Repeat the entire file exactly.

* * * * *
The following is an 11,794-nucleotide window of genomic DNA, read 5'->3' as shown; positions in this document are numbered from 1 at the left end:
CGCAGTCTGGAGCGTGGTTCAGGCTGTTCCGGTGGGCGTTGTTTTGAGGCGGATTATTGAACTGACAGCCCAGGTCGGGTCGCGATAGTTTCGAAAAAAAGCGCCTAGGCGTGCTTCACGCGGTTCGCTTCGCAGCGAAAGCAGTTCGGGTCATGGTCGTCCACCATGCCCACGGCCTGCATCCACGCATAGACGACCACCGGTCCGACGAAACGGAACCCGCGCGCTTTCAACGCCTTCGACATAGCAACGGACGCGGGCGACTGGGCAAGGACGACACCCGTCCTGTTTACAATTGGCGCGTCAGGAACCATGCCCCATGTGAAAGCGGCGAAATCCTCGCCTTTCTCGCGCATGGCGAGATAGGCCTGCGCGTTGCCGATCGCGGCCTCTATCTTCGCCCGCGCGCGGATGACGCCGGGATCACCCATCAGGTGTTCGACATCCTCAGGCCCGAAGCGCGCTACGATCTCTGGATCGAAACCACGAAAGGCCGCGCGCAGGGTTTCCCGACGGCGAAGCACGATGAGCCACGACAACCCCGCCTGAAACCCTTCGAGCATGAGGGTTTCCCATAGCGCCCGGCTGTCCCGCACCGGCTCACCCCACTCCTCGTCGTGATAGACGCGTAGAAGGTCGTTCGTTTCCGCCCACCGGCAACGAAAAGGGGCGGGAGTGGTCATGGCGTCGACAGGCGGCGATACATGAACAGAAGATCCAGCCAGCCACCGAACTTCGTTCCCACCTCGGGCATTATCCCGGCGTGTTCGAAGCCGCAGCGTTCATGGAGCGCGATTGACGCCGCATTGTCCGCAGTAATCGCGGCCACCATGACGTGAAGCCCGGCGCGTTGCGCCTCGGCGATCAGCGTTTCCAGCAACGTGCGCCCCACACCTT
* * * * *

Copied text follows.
The following is an 11,794-nucleotide window of genomic DNA, read 5'->3' as shown; positions in this document are numbered from 1 at the left end:
CGCAGTCTGGAGCGTGGTTCAGGCTGTTCCGGTGGGCGTTGTTTTGAGGCGGATTATTGAACTGACAGCCCAGGTCGGGTCGCGATAGTTTCGAAAAAAAGCGCCTAGGCGTGCTTCACGCGGTTCGCTTCGCAGCGAAAGCAGTTCGGGTCATGGTCGTCCACCATGCCCACGGCCTGCATCCACGCATAGACGACCACCGGTCCGACGAAACGGAACCCGCGCGCTTTCAACGCCTTCGACATAGCAACGGACGCGGGCGACTGGGCAAGGACGACACCCGTCCTGTTTACAATTGGCGCGTCAGGAACCATGCCCCATGTGAAAGCGGCGAAATCCTCGCCTTTCTCGCGCATGGCGAGATAGGCCTGCGCGTTGCCGATCGCGGCCTCTATCTTCGCCCGCGCGCGGATGACGCCGGGATCACCCATCAGGTGTTCGACATCCTCAGGCCCGAAGCGCGCTACGATCTCTGGATCGAAACCACGAAAGGCCGCGCGCAGGGTTTCCCGACGGCGAAGCACGATGAGCCACGACAACCCCGCCTGAAACCCTTCGAGCATGAGGGTTTCCCATAGCGCCCGGCTGTCCCGCACCGGCTCACCCCACTCCTCGTCGTGATAGACGCGTAGAAGGTCGTTCGTTTCCGCCCACCGGCAACGAAAAGGGGCGGGAGTGGTCATGGCGTCGACAGGCGGCGATACATGAACAGAAGATCCAGCCAGCCACCGAACTTCGTTCCCACCTCGGGCATTATCCCGGCGTGTTCGAAGCCGCAGCGTTCATGGAGCGCGATTGACGCCGCATTGTCCGCAGTAATCGCGGCCACCATGACGTGAAGCCCGGCGCGTTGCGCCTCGGCGATCAGCGTTTCCAGCAACGTGCGCCCCACACCTT